In 2012, Autodesk bought the Naiad fluid simulator from Exotic Matter. The official press release stated that "Naiad technology may find its way into future Autodesk offerings". Fast forward three years and in Maya 2015, that technology resurfaced as Bifrost.
Or, technically, Bifröst.
Accenting aside, Bifrost is an incredibly powerful fluid simulation tool that's now available directly in Maya. Let's go over some of the core concepts you'll need to understand to get started with the basics of Bifrost in Maya.
An Unfortunate Name
Although this doesn't really have to do with the functionality of the fluid simulator, there's a fairly common issue that many users, especially home users, come across when they're trying to use Bifrost. The issue is simply that Bifrost doesn't seem to work and you end up with every frame failing to calculate.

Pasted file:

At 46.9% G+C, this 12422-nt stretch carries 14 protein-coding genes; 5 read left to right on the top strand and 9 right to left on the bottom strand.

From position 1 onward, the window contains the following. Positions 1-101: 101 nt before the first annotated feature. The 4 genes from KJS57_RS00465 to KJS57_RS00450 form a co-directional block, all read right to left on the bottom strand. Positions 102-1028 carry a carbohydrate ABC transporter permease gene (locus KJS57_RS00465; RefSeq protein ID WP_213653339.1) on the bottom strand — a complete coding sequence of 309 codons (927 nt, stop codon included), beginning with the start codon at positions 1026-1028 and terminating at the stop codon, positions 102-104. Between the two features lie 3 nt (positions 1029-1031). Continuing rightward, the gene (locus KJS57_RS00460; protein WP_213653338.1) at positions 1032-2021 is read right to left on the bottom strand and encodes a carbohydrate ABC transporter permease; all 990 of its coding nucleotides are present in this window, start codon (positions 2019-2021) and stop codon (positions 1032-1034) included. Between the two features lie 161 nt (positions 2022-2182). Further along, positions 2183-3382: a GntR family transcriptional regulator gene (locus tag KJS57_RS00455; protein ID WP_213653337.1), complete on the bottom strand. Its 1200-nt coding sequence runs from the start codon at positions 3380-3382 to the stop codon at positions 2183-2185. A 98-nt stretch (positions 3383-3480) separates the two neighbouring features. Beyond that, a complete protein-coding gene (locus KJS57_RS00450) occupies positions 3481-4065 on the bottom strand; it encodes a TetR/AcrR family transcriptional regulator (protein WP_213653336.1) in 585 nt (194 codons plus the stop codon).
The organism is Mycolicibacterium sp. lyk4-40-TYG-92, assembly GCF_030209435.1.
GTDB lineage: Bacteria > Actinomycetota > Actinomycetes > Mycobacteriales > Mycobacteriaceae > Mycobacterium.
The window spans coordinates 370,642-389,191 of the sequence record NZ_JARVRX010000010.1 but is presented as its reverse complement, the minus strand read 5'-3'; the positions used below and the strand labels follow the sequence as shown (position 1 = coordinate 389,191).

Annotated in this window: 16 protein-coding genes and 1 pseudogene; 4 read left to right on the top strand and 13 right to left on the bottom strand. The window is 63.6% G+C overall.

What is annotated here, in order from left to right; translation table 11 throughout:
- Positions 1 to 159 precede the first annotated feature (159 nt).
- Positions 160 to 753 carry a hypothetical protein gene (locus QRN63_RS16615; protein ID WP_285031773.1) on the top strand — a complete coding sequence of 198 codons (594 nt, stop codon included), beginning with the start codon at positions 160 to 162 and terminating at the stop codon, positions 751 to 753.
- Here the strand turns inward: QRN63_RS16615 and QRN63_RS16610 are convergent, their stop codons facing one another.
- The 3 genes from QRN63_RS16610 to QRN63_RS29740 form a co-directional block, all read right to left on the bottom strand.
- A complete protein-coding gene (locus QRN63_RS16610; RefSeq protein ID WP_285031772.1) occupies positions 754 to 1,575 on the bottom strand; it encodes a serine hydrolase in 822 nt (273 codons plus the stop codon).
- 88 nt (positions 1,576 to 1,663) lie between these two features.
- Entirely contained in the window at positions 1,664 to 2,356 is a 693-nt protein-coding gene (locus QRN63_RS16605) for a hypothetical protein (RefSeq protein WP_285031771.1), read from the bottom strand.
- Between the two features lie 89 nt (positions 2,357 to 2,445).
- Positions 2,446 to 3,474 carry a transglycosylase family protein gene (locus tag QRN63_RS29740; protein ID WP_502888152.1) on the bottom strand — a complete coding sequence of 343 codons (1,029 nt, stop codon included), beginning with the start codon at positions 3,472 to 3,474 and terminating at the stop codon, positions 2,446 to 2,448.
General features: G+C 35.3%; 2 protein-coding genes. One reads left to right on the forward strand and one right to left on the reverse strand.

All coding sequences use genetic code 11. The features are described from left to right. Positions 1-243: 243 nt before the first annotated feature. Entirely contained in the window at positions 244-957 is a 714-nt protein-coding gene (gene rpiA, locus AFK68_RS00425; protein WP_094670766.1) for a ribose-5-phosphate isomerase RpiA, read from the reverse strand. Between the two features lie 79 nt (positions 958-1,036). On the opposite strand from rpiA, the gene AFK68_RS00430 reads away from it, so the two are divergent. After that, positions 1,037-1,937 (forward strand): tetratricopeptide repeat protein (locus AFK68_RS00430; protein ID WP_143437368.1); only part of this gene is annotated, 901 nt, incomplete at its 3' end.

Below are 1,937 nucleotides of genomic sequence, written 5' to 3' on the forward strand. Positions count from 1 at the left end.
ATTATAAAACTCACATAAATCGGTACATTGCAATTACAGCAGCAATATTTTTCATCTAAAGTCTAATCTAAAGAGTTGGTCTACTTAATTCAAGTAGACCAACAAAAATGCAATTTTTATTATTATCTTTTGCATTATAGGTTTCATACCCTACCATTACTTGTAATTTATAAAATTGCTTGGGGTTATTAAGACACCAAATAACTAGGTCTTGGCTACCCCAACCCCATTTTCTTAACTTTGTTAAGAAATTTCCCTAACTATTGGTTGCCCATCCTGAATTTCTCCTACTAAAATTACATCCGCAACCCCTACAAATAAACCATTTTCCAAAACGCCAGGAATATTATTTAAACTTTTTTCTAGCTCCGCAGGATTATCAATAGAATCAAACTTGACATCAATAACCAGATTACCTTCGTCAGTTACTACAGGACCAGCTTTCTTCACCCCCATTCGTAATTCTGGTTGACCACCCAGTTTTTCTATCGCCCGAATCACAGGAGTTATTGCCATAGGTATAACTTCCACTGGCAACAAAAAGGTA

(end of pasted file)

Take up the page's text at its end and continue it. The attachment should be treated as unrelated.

This happens because of a virus out there that shares the name Bifrost. What this means is if you install Maya while your anti-virus running, the chances are pretty good the Bifrost plug-in will get either blocked or quarantined and once you try to use Bifrost, Maya won't be able to calculate the frames.
If you've tried simulating on a fresh install of Maya and Bifrost is just saying all of your frames failed in the Script Editor, chances are pretty good you've come across this issue.
The fix for this issue is to shut off your anti-virus temporarily and run through a repair on your installation of Maya. I'd also recommend reporting it as a false positive so hopefully more anti-virus companies will be able to correctly determine the difference between Bifrost the virus and Bifrost the fluid simulator.